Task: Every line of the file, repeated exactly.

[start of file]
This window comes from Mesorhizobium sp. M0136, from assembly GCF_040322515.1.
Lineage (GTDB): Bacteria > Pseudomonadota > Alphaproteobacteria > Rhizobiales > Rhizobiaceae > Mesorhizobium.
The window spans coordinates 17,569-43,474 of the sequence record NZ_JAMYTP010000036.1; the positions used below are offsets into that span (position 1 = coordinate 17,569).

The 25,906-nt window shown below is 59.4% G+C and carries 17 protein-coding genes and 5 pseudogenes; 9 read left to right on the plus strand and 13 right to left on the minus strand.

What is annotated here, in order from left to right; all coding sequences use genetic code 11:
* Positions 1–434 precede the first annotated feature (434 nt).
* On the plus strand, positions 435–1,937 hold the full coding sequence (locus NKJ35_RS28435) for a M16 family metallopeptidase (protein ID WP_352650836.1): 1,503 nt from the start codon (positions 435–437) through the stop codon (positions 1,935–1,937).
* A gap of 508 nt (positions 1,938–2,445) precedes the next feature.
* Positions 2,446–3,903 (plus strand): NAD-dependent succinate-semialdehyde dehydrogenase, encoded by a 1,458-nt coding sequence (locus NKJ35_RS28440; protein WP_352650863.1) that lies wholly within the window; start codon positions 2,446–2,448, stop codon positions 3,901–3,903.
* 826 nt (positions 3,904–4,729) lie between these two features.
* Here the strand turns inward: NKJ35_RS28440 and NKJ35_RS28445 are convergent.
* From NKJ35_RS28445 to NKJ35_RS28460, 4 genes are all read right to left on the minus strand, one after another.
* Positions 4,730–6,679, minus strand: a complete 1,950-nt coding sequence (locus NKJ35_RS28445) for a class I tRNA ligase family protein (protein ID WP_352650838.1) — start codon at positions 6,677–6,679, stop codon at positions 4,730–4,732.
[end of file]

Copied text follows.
This window comes from Mesorhizobium sp. M0136, from assembly GCF_040322515.1.
Lineage (GTDB): Bacteria > Pseudomonadota > Alphaproteobacteria > Rhizobiales > Rhizobiaceae > Mesorhizobium.
The window spans coordinates 17,569-43,474 of the sequence record NZ_JAMYTP010000036.1; the positions used below are offsets into that span (position 1 = coordinate 17,569).

The 25,906-nt window shown below is 59.4% G+C and carries 17 protein-coding genes and 5 pseudogenes; 9 read left to right on the plus strand and 13 right to left on the minus strand.

What is annotated here, in order from left to right; all coding sequences use genetic code 11:
* Positions 1–434 precede the first annotated feature (434 nt).
* On the plus strand, positions 435–1,937 hold the full coding sequence (locus NKJ35_RS28435) for a M16 family metallopeptidase (protein ID WP_352650836.1): 1,503 nt from the start codon (positions 435–437) through the stop codon (positions 1,935–1,937).
* A gap of 508 nt (positions 1,938–2,445) precedes the next feature.
* Positions 2,446–3,903 (plus strand): NAD-dependent succinate-semialdehyde dehydrogenase, encoded by a 1,458-nt coding sequence (locus NKJ35_RS28440; protein WP_352650863.1) that lies wholly within the window; start codon positions 2,446–2,448, stop codon positions 3,901–3,903.
* 826 nt (positions 3,904–4,729) lie between these two features.
* Here the strand turns inward: NKJ35_RS28440 and NKJ35_RS28445 are convergent.
* From NKJ35_RS28445 to NKJ35_RS28460, 4 genes are all read right to left on the minus strand, one after another.
* Positions 4,730–6,679, minus strand: a complete 1,950-nt coding sequence (locus NKJ35_RS28445) for a class I tRNA ligase family protein (protein ID WP_352650838.1) — start codon at positions 6,677–6,679, stop codon at positions 4,730–4,732.